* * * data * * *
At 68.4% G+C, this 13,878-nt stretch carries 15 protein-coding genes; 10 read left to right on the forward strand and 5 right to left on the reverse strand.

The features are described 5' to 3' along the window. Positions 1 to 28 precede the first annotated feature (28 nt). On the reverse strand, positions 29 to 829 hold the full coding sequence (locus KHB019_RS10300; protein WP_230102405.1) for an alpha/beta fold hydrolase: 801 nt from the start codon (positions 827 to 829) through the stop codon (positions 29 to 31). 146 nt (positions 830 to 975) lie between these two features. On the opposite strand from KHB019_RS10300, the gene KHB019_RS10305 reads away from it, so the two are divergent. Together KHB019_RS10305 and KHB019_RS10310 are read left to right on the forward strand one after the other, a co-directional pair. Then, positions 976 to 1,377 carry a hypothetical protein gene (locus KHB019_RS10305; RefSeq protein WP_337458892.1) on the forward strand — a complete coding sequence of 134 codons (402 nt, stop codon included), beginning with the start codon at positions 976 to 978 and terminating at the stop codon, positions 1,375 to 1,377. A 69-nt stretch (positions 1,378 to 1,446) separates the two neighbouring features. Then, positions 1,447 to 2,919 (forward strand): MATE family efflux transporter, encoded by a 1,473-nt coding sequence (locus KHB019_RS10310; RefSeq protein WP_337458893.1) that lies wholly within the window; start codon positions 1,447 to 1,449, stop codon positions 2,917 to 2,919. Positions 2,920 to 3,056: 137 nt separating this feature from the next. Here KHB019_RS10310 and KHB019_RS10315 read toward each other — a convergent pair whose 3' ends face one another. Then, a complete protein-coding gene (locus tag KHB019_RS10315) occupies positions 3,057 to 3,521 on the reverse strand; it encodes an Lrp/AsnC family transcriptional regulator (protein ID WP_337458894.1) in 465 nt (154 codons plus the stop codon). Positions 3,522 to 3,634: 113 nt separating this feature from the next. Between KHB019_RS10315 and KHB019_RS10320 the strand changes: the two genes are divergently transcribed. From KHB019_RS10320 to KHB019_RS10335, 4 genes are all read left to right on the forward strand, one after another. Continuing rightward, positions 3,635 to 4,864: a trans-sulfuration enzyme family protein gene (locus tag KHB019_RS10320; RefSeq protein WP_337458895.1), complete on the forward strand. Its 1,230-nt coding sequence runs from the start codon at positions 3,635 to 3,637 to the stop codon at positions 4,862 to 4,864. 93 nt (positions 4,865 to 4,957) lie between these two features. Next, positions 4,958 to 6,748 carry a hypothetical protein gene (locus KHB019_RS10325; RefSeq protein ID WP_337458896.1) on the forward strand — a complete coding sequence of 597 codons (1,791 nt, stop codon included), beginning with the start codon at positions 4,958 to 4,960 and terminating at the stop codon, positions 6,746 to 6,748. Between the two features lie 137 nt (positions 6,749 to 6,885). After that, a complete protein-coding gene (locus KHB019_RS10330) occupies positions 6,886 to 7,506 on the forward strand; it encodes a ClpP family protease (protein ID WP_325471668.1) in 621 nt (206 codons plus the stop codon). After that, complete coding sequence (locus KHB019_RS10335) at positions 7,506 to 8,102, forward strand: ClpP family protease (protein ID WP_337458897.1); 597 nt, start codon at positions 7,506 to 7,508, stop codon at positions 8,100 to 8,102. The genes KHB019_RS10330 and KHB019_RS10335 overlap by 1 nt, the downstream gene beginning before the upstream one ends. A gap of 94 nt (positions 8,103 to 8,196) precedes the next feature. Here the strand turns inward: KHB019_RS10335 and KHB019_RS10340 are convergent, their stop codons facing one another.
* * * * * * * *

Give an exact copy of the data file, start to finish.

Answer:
At 68.4% G+C, this 13,878-nt stretch carries 15 protein-coding genes; 10 read left to right on the forward strand and 5 right to left on the reverse strand.

The features are described 5' to 3' along the window. Positions 1 to 28 precede the first annotated feature (28 nt). On the reverse strand, positions 29 to 829 hold the full coding sequence (locus KHB019_RS10300; protein WP_230102405.1) for an alpha/beta fold hydrolase: 801 nt from the start codon (positions 827 to 829) through the stop codon (positions 29 to 31). 146 nt (positions 830 to 975) lie between these two features. On the opposite strand from KHB019_RS10300, the gene KHB019_RS10305 reads away from it, so the two are divergent. Together KHB019_RS10305 and KHB019_RS10310 are read left to right on the forward strand one after the other, a co-directional pair. Then, positions 976 to 1,377 carry a hypothetical protein gene (locus KHB019_RS10305; RefSeq protein WP_337458892.1) on the forward strand — a complete coding sequence of 134 codons (402 nt, stop codon included), beginning with the start codon at positions 976 to 978 and terminating at the stop codon, positions 1,375 to 1,377. A 69-nt stretch (positions 1,378 to 1,446) separates the two neighbouring features. Then, positions 1,447 to 2,919 (forward strand): MATE family efflux transporter, encoded by a 1,473-nt coding sequence (locus KHB019_RS10310; RefSeq protein WP_337458893.1) that lies wholly within the window; start codon positions 1,447 to 1,449, stop codon positions 2,917 to 2,919. Positions 2,920 to 3,056: 137 nt separating this feature from the next. Here KHB019_RS10310 and KHB019_RS10315 read toward each other — a convergent pair whose 3' ends face one another. Then, a complete protein-coding gene (locus tag KHB019_RS10315) occupies positions 3,057 to 3,521 on the reverse strand; it encodes an Lrp/AsnC family transcriptional regulator (protein ID WP_337458894.1) in 465 nt (154 codons plus the stop codon). Positions 3,522 to 3,634: 113 nt separating this feature from the next. Between KHB019_RS10315 and KHB019_RS10320 the strand changes: the two genes are divergently transcribed. From KHB019_RS10320 to KHB019_RS10335, 4 genes are all read left to right on the forward strand, one after another. Continuing rightward, positions 3,635 to 4,864: a trans-sulfuration enzyme family protein gene (locus tag KHB019_RS10320; RefSeq protein WP_337458895.1), complete on the forward strand. Its 1,230-nt coding sequence runs from the start codon at positions 3,635 to 3,637 to the stop codon at positions 4,862 to 4,864. 93 nt (positions 4,865 to 4,957) lie between these two features. Next, positions 4,958 to 6,748 carry a hypothetical protein gene (locus KHB019_RS10325; RefSeq protein ID WP_337458896.1) on the forward strand — a complete coding sequence of 597 codons (1,791 nt, stop codon included), beginning with the start codon at positions 4,958 to 4,960 and terminating at the stop codon, positions 6,746 to 6,748. Between the two features lie 137 nt (positions 6,749 to 6,885). After that, a complete protein-coding gene (locus KHB019_RS10330) occupies positions 6,886 to 7,506 on the forward strand; it encodes a ClpP family protease (protein ID WP_325471668.1) in 621 nt (206 codons plus the stop codon). After that, complete coding sequence (locus KHB019_RS10335) at positions 7,506 to 8,102, forward strand: ClpP family protease (protein ID WP_337458897.1); 597 nt, start codon at positions 7,506 to 7,508, stop codon at positions 8,100 to 8,102. The genes KHB019_RS10330 and KHB019_RS10335 overlap by 1 nt, the downstream gene beginning before the upstream one ends. A gap of 94 nt (positions 8,103 to 8,196) precedes the next feature. Here the strand turns inward: KHB019_RS10335 and KHB019_RS10340 are convergent, their stop codons facing one another.